For the FA.161, Fleet re-partnered with Kelowna Flightcraft and, to gain Sea King expertise, allied itself with Westland Helicopters of Weston-super-Mare, UK. KF did much of the surplus 'parts sourcing' at its Kelowna facility and rebuilt S-61 tail units at its Hamilton, ON, facility. Westland would handle FA.161 exports outside North America and supply parts -- most particularly, composite main and tail rotor assemblies.

[To be continued ...]
-----------------------------------
"Like a hog dance; Like a pig dare; Mind warp deceptor wan ..."

Offline kerick

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Re: Apophenia's Offerings
« Reply #1004 on: March 15, 2014, 10:59:02 AM »
Interesting idea. I like the look of the Sea King crane. It's so ugly, you just have to love it!

Offline Tophe

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Re: Apophenia's Offerings
« Reply #1005 on: March 15, 2014, 12:26:20 PM »
I love those two, nicely completing the S-61 family... :-* :-*

Offline finsrin

  • The Dr Frankenstein of the modelling world...when not hiding from SBA
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Re: Apophenia's Offerings
« Reply #1006 on: March 15, 2014, 12:26:59 PM »
Sea King crane --- really clever concept :)
Like how it looks for what it is.  Ya got the grey cells working on that one.

Offline jcf

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Re: Apophenia's Offerings
« Reply #1007 on: March 15, 2014, 01:23:21 PM »
Nice stuff Apo, one note though, the reason Helipro, and others, were doing the shortening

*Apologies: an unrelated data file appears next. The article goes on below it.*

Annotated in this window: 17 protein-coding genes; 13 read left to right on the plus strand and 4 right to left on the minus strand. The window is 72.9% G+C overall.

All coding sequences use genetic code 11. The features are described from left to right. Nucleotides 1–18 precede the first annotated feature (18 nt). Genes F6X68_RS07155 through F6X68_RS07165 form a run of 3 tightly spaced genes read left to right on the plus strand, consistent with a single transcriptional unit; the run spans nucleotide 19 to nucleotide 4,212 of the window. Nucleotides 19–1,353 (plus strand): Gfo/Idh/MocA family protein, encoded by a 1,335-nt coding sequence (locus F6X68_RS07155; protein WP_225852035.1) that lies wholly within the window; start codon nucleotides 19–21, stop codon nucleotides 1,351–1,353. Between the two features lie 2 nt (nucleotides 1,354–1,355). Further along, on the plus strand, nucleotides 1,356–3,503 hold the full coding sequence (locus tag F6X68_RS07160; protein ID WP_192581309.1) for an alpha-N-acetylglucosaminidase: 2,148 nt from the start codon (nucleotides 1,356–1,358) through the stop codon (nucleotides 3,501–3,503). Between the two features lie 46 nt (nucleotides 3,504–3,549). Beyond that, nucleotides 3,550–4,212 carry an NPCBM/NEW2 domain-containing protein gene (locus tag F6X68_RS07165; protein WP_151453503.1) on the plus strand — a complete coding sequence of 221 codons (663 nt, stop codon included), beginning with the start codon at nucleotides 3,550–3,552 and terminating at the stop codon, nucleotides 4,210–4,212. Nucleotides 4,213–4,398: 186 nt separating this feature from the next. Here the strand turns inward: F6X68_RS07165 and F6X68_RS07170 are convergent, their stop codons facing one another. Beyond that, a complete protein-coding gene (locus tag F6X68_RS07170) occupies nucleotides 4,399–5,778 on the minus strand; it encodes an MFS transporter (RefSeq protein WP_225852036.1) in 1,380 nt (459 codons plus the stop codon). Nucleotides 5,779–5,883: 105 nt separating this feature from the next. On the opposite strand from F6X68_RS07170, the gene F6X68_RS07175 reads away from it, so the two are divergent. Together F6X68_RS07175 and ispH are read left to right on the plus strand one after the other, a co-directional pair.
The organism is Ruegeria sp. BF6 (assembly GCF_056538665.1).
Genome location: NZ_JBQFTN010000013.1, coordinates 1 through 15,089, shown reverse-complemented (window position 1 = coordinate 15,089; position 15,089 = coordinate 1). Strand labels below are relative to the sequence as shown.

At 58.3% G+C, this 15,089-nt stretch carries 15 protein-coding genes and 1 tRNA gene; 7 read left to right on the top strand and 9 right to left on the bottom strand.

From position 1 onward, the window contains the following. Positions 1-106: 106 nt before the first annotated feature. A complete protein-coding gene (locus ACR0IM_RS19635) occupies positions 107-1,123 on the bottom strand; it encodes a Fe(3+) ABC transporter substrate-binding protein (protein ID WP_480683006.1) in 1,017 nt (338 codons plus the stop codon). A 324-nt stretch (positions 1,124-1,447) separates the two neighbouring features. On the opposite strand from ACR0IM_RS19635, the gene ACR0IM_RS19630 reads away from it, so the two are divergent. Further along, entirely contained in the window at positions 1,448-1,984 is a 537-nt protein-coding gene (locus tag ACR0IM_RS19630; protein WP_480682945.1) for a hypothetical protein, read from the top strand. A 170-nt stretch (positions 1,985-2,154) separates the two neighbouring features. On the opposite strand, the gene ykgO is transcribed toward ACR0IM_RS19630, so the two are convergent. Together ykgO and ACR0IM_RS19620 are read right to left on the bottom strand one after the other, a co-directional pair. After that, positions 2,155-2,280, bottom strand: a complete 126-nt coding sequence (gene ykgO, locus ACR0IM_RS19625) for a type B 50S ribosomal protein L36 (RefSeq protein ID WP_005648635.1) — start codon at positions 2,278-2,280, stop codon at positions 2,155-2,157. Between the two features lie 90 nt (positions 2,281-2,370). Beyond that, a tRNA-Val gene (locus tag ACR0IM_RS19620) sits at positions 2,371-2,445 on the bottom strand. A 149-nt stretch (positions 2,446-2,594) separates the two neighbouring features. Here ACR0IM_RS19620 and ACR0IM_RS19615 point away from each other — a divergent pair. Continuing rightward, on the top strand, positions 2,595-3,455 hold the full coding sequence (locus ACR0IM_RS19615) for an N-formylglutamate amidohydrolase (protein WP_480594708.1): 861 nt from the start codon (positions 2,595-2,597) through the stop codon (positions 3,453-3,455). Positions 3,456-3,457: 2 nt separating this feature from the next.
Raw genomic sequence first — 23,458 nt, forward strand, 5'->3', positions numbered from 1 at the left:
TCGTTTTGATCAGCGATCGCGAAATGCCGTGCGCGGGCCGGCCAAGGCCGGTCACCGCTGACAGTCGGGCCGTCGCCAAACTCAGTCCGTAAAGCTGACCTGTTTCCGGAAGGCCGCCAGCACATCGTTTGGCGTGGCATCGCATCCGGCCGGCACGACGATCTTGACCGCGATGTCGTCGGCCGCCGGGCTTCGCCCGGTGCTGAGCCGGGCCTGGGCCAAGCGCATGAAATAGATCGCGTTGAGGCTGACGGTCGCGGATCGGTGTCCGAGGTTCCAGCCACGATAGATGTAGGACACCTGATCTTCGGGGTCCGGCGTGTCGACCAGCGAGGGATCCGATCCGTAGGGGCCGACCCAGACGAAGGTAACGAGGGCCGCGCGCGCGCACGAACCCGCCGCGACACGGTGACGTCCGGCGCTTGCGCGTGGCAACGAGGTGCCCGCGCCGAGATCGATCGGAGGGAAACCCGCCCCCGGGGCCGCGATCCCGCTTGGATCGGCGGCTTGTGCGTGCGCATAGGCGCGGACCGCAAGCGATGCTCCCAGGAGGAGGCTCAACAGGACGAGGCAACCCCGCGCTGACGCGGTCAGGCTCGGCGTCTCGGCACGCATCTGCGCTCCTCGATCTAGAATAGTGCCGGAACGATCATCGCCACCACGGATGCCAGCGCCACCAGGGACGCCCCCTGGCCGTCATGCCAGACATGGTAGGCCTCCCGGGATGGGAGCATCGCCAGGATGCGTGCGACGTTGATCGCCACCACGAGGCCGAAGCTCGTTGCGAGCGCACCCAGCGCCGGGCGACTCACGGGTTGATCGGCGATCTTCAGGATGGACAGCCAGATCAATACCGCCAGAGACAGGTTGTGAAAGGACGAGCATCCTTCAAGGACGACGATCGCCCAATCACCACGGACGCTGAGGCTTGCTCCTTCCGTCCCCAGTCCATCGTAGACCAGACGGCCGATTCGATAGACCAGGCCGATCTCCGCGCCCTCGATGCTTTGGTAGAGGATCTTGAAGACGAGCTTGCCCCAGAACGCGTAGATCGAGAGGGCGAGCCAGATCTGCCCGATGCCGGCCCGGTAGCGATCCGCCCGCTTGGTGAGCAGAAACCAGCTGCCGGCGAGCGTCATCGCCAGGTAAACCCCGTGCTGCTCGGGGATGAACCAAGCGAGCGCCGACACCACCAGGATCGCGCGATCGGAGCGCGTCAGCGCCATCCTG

of L and N model airliners for the logging market (I worked on the Helipro project in the mid-90s)
is because Transport Canada would not allow ex US military SH-3As to operate in Canada. The
military paperwork wasn't up to snuff, in their opinion, and that model had never received a civil certification, unlike the airliner variants.



“Conspiracy theory’s got to be simple.
Sense doesn’t come into it. People are
more scared of how complicated shit
actually is than they ever are about
whatever’s supposed to be behind the
conspiracy.”
-The Peripheral, William Gibson 2014

Offline PR19_Kit

  • Likes to brag about how long his...wings are.
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Re: Apophenia's Offerings
« Reply #1008 on: March 15, 2014, 03:26:03 PM »
Nice stuff Apo, one note though, the reason Helipro, and others, were doing the shortening
of L and N model airliners for the logging market (I worked on the Helipro project in the mid-90s)